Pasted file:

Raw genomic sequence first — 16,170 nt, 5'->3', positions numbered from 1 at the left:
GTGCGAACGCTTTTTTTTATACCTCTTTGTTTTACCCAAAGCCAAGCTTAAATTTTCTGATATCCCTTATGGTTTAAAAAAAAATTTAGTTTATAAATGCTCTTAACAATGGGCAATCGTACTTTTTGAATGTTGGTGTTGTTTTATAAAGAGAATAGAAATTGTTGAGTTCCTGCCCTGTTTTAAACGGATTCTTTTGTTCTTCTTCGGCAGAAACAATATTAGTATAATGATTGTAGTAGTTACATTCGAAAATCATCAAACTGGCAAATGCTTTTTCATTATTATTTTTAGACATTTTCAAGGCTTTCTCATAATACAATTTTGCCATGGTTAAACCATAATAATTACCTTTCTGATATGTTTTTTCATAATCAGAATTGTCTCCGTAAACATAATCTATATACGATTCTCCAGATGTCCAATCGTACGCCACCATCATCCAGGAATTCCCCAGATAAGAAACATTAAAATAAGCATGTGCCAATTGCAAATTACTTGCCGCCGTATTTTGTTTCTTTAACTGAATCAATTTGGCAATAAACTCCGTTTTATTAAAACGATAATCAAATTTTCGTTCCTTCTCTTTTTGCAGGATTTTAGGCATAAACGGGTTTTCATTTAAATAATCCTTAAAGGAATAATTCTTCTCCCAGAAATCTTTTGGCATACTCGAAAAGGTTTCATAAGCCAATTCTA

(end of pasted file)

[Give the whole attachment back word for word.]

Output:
Raw genomic sequence first — 16,170 nt, 5'->3', positions numbered from 1 at the left:
GTGCGAACGCTTTTTTTTATACCTCTTTGTTTTACCCAAAGCCAAGCTTAAATTTTCTGATATCCCTTATGGTTTAAAAAAAAATTTAGTTTATAAATGCTCTTAACAATGGGCAATCGTACTTTTTGAATGTTGGTGTTGTTTTATAAAGAGAATAGAAATTGTTGAGTTCCTGCCCTGTTTTAAACGGATTCTTTTGTTCTTCTTCGGCAGAAACAATATTAGTATAATGATTGTAGTAGTTACATTCGAAAATCATCAAACTGGCAAATGCTTTTTCATTATTATTTTTAGACATTTTCAAGGCTTTCTCATAATACAATTTTGCCATGGTTAAACCATAATAATTACCTTTCTGATATGTTTTTTCATAATCAGAATTGTCTCCGTAAACATAATCTATATACGATTCTCCAGATGTCCAATCGTACGCCACCATCATCCAGGAATTCCCCAGATAAGAAACATTAAAATAAGCATGTGCCAATTGCAAATTACTTGCCGCCGTATTTTGTTTCTTTAACTGAATCAATTTGGCAATAAACTCCGTTTTATTAAAACGATAATCAAATTTTCGTTCCTTCTCTTTTTGCAGGATTTTAGGCATAAACGGGTTTTCATTTAAATAATCCTTAAAGGAATAATTCTTCTCCCAGAAATCTTTTGGCATACTCGAAAAGGTTTCATAAGCCAATTCTA